Basically, if you can handle a “Lethal Weapon”-type movie, then you’ll enjoy “The Nice Guys” even more. If you don’t, then this might be one to avoid, although it has a funnier, nicer, and less intense tone throughout than that action classic.

Meanwhile, “Neighbors 2: Sorority Rising” is an utterly hopeless example of the worst instincts of American comedies today. The unnecessary sequel to the 2014 hit “Neighbors,” which was already pushing the boundaries of good taste, this movie crosses that line from its opening minute and goes on to include numerous sight gags and sequences that obliterate any sense of decency.

Mac Radner (Seth Rogan) and his wife Kelly (Rose Byrne) are a suburban young married couple with a young daughter who, in the prior movie, were forced to do battle against a ruthless and paganistic fraternity headed by Teddy Sanders (Zac Efron) in order to save their home and their sanity from their reckless next-door fraternity neighbors. This time, the couple are about to sell their home to a new couple and have to survive 30 days of escrow in order to accomplish that.

The stakes are made even higher by the fact that they already have purchased a new home and if the sale falls through, they will owe money on both homes and be financially ruined. Just as they think it’s smooth sailing, a local college girl named Shelby (Chloe Grace Moretz) gets fed up with the strict rules at her university, which prevent sororities from throwing their own parties.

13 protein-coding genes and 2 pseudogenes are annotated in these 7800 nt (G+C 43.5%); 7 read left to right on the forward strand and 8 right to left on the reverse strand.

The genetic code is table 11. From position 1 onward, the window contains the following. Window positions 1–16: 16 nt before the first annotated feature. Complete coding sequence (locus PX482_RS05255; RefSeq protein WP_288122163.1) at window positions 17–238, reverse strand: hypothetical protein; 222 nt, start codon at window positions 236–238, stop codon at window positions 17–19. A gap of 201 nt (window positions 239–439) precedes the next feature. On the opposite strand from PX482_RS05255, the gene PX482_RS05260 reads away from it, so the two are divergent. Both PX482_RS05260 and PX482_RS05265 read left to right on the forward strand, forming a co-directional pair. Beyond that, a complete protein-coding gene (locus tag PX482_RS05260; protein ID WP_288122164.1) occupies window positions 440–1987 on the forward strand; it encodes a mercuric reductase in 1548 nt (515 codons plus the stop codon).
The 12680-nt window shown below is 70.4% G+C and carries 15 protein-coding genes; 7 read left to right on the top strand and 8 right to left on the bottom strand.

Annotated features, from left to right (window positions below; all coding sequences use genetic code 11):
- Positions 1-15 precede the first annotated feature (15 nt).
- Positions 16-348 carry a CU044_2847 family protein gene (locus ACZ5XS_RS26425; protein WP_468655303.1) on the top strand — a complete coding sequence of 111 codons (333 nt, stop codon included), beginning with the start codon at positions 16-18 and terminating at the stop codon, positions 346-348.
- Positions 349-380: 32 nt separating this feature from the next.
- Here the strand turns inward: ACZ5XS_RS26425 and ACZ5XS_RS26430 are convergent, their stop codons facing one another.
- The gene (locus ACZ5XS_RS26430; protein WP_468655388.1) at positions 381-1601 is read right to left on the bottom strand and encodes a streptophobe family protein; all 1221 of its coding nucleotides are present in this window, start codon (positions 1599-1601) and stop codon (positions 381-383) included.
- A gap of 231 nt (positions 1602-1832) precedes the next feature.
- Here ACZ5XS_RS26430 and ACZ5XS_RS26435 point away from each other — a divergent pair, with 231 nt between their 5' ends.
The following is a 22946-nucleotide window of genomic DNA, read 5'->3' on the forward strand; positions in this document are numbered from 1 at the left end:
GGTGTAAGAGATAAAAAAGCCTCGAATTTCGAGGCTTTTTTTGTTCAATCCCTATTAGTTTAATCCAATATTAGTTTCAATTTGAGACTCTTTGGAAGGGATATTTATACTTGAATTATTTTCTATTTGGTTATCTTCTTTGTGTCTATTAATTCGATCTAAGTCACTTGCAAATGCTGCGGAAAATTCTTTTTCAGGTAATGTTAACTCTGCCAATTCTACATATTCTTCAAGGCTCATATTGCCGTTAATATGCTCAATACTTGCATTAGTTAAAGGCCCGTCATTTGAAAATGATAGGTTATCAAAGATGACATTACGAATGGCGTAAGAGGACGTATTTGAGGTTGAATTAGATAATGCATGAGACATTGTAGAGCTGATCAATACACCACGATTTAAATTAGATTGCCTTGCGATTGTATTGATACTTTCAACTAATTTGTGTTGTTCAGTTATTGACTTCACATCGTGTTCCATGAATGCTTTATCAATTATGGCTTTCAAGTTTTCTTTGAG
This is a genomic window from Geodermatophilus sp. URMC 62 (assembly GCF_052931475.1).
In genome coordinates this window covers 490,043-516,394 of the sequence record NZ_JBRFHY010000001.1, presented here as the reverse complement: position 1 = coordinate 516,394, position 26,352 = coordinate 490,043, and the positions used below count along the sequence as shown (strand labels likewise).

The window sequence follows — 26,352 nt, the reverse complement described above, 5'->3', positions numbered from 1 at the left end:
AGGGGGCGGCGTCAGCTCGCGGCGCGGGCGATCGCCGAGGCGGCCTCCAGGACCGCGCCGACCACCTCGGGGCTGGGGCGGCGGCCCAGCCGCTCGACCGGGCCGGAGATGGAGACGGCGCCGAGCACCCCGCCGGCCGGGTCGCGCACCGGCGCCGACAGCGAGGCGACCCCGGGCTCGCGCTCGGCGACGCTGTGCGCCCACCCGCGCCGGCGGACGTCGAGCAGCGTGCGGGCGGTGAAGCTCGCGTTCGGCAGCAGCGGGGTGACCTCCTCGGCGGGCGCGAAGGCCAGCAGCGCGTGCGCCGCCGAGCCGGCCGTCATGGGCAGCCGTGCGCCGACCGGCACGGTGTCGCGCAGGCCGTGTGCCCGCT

Together with other rebellious outsider girls, she decides to launch her own off-campus sorority free from the campus rules, and the girls decide to rent the house next to Mac and Kelly. When Shelby and her crew meet Teddy, who wants revenge against the Radners for losing his fraternity and his power, Teddy offers to help them raise as much havoc as possible and ruin the Radners’ lives again.

But when the girls decide that even Teddy is forcing too many rules upon them, they toss him out of the house. Utterly helpless, Teddy is invited to move in with the Radners , and the former enemies team up to root the girls out in time to sell their house.

What ensues is a battle royale that hinges on mass quantities of marijuana, underage alcohol consumption, implied promiscuity, and all manner of dirty tricks and backstabbing. Utterly disgusting sexual matters are discussed and shown, with some of the most vile moments inviting the toddler daughter of the Radners being subjected to horrible language and behavior. A few brief scenes – including the chase and battle over the bag of marijuana – are well-staged enough to draw some laughs inadvertently, but overall this is a moral mess.

From the opening minute almost all the way through the end, “Neighbors 2: Sorority Rising” traffics in the worst of human behavior in the name of comedy that is simply too raunchy to be enjoyable. Worse, the behavior it depicts is intended to make it seem admirable that young women would act just as much or more degrading than similar men.

In the end, the warring parties do make some peace and forgive each other, but it’s a case of too little, too late to be redemptive in any form or fashion. This is a must to avoid for anyone with a sense of discretion.